How is it possible for them to achieve 53% efficiency by mixing fuels?

RE: Laws of Thermodynamics?
By axeman1957 on 8/4/2009 9:55:49 AM , Rating: 5
They probably tied the spark plugs to the flux capacitor

RE: Laws of Thermodynamics?
By therealnickdanger on 8/4/2009 10:12:54 AM , Rating: 3
Axeman! You're not thinking 4th-dimensionally!

You're forgetting how the flux capacitor must be powered. Thankfully, we now have Black & Decker's Mr. Fusion. No more stolen Libyan nuclear fuel, no more lighting strikes, no hyper-combustable locomotive logs!

RE: Laws of Thermodynamics?
By axeman1957 on 8/4/2009 10:20:35 AM , Rating: 5
Personaly, I am a fan of the arc reactor... I think Doc Brown should make a cameo in Iron Man II

RE: Laws of Thermodynamics?
By therealnickdanger on 8/4/2009 2:53:17 PM , Rating: 3
ZPMs own all.

RE: Laws of Thermodynamics?
By TSS on 8/4/2009 6:38:38 PM , Rating: 2
Not if Zefram Cochrane has his way.

RE: Laws of Thermodynamics?
By jawqn8 on 8/4/2009 10:05:12 AM , Rating: 5
You are both correct and incorrect. The Carnot cycle efficiency is calculated between the two operating temperatures. The Temperature that the engine burns the fuel at is called Th and the temperature that the engine rejects heat, or the outside air, is called Tc. Th is the hot temperature and Tc is the cold temperature. The equation is then Efficiency=1-(Tc/Th). That will give you the effiecency of the Carnot cycle. The temperature that you use will have to be in Kelvin to get the correct answer.

If you assume that the temperature outside is 70 degrees F and the gasoling burns at 1500 degrees F. The maximum efficiency that they engine can achieve would be 73%. The Carnot cycle uses the two temperature extremes to calculate efficiency. If you run the math for the same operating temperature but a lower environment temperature than your efficiency should increase because there is a larger difference in temperature. For example, if the temperature outside is 0 degrees F and the gasoline still burns at 1500 degrees F the efficiency is now calculated to be 75%.

RE: Laws of Thermodynamics?
By mars2k on 8/4/2009 11:08:13 AM , Rating: 2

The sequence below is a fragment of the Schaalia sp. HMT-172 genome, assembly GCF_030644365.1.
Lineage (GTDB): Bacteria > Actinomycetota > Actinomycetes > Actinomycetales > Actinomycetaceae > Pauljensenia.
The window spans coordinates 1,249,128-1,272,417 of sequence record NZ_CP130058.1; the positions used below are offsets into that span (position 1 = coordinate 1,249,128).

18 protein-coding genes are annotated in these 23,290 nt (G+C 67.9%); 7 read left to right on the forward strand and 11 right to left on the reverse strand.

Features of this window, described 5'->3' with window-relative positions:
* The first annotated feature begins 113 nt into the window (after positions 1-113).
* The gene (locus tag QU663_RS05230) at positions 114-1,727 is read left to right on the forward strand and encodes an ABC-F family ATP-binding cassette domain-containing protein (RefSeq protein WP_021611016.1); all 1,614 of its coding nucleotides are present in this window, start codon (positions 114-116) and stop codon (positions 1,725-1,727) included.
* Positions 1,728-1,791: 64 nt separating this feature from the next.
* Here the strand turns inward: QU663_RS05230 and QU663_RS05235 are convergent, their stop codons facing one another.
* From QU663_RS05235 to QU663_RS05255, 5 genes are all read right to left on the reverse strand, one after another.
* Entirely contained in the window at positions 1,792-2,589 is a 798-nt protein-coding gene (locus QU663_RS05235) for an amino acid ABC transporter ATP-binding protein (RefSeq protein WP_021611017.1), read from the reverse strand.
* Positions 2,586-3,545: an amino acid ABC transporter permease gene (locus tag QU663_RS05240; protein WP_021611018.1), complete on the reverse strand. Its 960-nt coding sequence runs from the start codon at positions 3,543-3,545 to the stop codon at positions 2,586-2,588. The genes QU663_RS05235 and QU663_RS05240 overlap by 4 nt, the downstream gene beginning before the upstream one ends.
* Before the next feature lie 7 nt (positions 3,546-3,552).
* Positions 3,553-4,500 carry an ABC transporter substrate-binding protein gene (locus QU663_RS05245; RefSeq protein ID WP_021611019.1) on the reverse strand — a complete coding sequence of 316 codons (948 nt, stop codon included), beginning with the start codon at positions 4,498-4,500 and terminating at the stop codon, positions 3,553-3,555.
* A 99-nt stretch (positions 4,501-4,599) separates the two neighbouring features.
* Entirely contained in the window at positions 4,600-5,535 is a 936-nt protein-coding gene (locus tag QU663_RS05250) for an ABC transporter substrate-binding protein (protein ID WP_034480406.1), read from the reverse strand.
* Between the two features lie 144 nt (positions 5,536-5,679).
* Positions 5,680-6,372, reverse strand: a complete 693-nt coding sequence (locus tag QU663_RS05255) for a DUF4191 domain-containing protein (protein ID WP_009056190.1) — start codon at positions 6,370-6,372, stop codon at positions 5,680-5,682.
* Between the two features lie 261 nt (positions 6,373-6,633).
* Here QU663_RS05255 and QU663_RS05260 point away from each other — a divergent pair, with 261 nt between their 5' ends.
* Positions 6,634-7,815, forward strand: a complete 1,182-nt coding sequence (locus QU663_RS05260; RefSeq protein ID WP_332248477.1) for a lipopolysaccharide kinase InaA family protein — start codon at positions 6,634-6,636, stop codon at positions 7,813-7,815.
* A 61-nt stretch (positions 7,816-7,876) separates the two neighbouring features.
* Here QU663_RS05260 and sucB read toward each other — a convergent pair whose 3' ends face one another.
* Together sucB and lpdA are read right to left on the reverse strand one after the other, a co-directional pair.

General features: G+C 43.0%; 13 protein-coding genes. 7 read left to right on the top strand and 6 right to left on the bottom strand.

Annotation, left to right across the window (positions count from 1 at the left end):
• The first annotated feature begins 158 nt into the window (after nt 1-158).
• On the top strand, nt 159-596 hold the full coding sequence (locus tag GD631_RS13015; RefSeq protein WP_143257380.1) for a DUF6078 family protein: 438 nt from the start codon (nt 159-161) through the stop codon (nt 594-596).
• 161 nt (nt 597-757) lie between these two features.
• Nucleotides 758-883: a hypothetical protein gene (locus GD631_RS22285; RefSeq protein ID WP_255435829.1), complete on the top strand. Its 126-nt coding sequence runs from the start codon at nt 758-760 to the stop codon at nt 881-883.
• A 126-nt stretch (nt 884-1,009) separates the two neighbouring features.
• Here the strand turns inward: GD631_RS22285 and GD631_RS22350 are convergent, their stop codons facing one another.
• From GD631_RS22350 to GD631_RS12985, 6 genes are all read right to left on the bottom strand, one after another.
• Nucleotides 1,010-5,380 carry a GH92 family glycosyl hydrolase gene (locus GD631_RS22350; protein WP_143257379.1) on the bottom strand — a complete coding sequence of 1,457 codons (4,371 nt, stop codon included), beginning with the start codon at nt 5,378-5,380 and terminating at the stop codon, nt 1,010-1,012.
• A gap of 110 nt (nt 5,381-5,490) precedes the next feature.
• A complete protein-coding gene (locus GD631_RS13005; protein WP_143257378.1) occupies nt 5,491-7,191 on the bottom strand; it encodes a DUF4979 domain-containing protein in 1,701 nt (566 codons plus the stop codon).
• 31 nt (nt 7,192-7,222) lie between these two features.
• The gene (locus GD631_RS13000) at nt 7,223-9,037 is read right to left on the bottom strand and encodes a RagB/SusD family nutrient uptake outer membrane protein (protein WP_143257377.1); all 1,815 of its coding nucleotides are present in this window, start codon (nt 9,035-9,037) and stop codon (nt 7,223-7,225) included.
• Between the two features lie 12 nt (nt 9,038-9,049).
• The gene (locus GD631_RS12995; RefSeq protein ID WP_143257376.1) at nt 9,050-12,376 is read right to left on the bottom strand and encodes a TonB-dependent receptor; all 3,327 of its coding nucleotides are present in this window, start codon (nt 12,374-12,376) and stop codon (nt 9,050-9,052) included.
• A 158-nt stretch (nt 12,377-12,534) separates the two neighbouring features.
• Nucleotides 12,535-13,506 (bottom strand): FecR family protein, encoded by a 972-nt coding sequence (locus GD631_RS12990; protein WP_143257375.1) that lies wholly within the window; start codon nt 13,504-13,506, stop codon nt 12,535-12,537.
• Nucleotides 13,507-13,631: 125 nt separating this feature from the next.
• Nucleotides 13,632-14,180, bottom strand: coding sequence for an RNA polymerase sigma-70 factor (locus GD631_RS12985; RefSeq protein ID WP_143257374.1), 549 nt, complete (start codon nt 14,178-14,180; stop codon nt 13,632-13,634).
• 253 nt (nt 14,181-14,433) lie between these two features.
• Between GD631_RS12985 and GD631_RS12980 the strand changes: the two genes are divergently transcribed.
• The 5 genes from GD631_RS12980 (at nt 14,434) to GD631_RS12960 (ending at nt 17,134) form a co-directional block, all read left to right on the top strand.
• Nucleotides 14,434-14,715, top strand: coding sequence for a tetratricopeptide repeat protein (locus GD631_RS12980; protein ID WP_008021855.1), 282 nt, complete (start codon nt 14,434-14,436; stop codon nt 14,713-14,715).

Thanks for the info. Keep it up

RE: Laws of Thermodynamics?
By Jimbo1234 on 8/4/2009 2:10:43 PM , Rating: 2
The temperature that you use will have to be in Kelvin to get the correct answer.

You can also use the Rankine temperature scale. It's a less messy conversion from F (just add 459).

Rolf Reitz was my class selection advisor when I was getting my ME degree at the UW. Small world.

RE: Laws of Thermodynamics?
By Keeir on 8/4/2009 3:53:52 PM , Rating: 2
In further answer

A Carnot Cycle is the maximum efficiency cycle for any heat engine.

However, there are numerous types of cycles. Otto, Atkinson, Diesel, etc.

Given they started with a Diesel Engine, I think this is a modified Diesel Cycle. Probably raising the flame temperature while maintaining higher compression ratio.

RE: Laws of Thermodynamics?
By Fritzr on 8/4/2009 6:16:41 PM , Rating: 2
Carnot cycle is a pure heat transfer engine. This cycle is used today with a slight addition to the original design. Google "Sterling Cycle Engine"

More importantly the thinking that led to the Heat Powered engine is Carnot's research into the energy cycle. He proved that the maximum amount of energy available is 100% of the input energy and that the actual output was equal to input-(losses+inefficiencies).

RE: Laws of Thermodynamics?
By PhoenixKnight on 8/4/2009 10:06:56 AM , Rating: 2
Maybe they also mix in some magical pixie dust.

RE: Laws of Thermodynamics?
By Fritzr on 8/4/2009 6:10:11 PM , Rating: 2
Carnot proved that the absolute maximum is 100%. Any loss along the way reduces the efficiency. That is, the 'lost' energy produuced is diverted to powering the loss instead of the Power Take Off. If the fuel is converted to energy with less than 100% efficiency, then that difference also is added to the waste percentage.

So waste heat, friction, less than perfect combustion etc. is subtracted from the 100%.

This fuel mixture reduces the waste factors enough to allow a modified truck engine (the Caterpillar) to reach 53% efficiency. The 50% limit you refer to is simply the previous best with an ICE engine.

"This is from the It's a science website." -- Rush Limbaugh